So Jesus said to them, “Amen, amen, I say to you, it was not Moses who gave the bread from heaven; my Father gives you the true bread from heaven. For the bread of God is that which comes down from heaven and gives life to the world.”  So they said to him, “Sir, give us this bread always.” Jesus said to them, “I am the bread of life; whoever comes to me will never hunger, and whoever believes in me will never thirst. But I told you that although you have seen [me], you do not believe. Everything that the Father gives me will come to me, and I will not reject anyone who comes to me,  because I came down from heaven not to do my own will but the will of the one who sent me. And this is the will of the one who sent me, that I should not lose anything of what he gave me, but that I should raise it [on] the last day. For this is the will of my Father, that everyone who sees the Son and believes in him may have eternal life, and I shall raise him [on] the last day.” The Jews murmured about him because he said, “I am the bread that came down from heaven,” and they said, “Is this not Jesus, the son of Joseph? Do we not know his father and mother? Then how can he say, ‘I have come down from heaven’?”  Jesus answered and said to them, “Stop murmuring among yourselves. No one can come to me unless the Father who sent me draw him, and I will raise him on the last day. It is written in the prophets:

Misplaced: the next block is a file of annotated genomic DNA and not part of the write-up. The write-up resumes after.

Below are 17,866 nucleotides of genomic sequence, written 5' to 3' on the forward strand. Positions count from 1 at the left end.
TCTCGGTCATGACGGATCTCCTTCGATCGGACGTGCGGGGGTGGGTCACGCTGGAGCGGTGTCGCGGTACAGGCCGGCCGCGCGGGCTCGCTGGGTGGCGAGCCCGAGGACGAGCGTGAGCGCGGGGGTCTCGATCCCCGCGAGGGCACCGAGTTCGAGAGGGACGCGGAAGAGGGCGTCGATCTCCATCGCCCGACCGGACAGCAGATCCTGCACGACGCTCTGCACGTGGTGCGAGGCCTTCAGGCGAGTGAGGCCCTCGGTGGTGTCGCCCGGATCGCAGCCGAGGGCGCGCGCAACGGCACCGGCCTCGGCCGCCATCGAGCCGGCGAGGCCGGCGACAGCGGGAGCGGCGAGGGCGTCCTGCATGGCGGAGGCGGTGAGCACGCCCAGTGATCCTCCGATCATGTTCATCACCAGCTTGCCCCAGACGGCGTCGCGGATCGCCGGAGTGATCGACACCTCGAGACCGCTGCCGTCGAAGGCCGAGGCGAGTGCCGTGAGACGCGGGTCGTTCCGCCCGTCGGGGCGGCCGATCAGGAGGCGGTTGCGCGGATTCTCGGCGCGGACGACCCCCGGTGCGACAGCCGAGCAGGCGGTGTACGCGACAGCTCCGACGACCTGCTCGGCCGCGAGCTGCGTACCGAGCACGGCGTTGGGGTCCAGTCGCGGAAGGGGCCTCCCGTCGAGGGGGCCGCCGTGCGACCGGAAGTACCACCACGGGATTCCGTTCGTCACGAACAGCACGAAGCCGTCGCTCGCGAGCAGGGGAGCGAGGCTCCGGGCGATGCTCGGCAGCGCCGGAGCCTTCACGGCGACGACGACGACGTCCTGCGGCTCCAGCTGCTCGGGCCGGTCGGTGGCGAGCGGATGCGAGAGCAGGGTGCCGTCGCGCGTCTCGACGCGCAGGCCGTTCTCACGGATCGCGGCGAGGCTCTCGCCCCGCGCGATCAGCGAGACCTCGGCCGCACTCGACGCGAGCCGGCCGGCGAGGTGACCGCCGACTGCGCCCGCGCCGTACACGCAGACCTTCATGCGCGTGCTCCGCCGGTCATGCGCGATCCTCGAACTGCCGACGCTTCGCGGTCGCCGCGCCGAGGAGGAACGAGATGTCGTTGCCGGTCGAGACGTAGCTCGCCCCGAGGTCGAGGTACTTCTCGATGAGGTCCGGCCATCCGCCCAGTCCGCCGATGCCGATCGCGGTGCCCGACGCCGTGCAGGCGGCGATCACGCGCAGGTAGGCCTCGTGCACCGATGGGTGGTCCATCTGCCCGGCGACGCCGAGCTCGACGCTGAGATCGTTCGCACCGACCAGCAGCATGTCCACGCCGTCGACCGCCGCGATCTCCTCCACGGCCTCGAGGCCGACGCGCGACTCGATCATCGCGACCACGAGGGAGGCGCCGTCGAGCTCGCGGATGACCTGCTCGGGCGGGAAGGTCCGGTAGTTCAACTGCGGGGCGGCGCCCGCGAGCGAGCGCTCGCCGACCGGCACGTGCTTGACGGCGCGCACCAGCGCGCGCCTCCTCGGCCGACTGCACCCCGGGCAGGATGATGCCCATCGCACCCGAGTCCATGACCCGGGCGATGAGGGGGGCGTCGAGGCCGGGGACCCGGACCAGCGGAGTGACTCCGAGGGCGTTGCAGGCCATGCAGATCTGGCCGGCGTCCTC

‘They shall all be taught by God.’ Everyone who listens to my Father and learns from him comes to me. Not that anyone has seen the Father except the one who is from God; he has seen the Father. Amen, amen, I say to you, whoever believes has eternal life. I am the bread of life. Your ancestors ate the manna in the desert, but they died; this is the bread that comes down from heaven so that one may eat it and not die. I am the living bread that came down from heaven; whoever eats this bread will live forever; and the bread that I will give is my flesh for the life of the world.”  (John 6:31-51).

It was not Moses who gave the bread from heaven; my Father gives you the true bread from heaven—  Jesus begins to challenge them to the transcendent.  If the manna, which means “What is it?”,  is drawn back only to Moses and the past then the faith is only a subjective religious experience.  Instead Jesus draws their attention to God the Father in the context of the present.

For the bread of God is that which comes down from heaven and gives life to the world— The distinction here is that this sustenance, coming only come from God, is for the world.  This revisits John 3:16 in that “God so loved the world that he gave his one and only Son….”  Jesus is to be consumed and it is from divine love that resurrection life touches those from everywhere.

Sir, give us this bread always.” Jesus said… “whoever comes…whoever believes ….Everything that the Father gives me will come to me—  They have a hard time discerning how serious Jesus is about the nature of offering himself.  Jesus speaks to them with a qualifier about the “whoever”  and points to the heavenly Father.  To speak of this kingdom is by a family table and in mystery.  Also one can see the conversion is “both/and” in coming to Jesus by destiny and choice at the same time.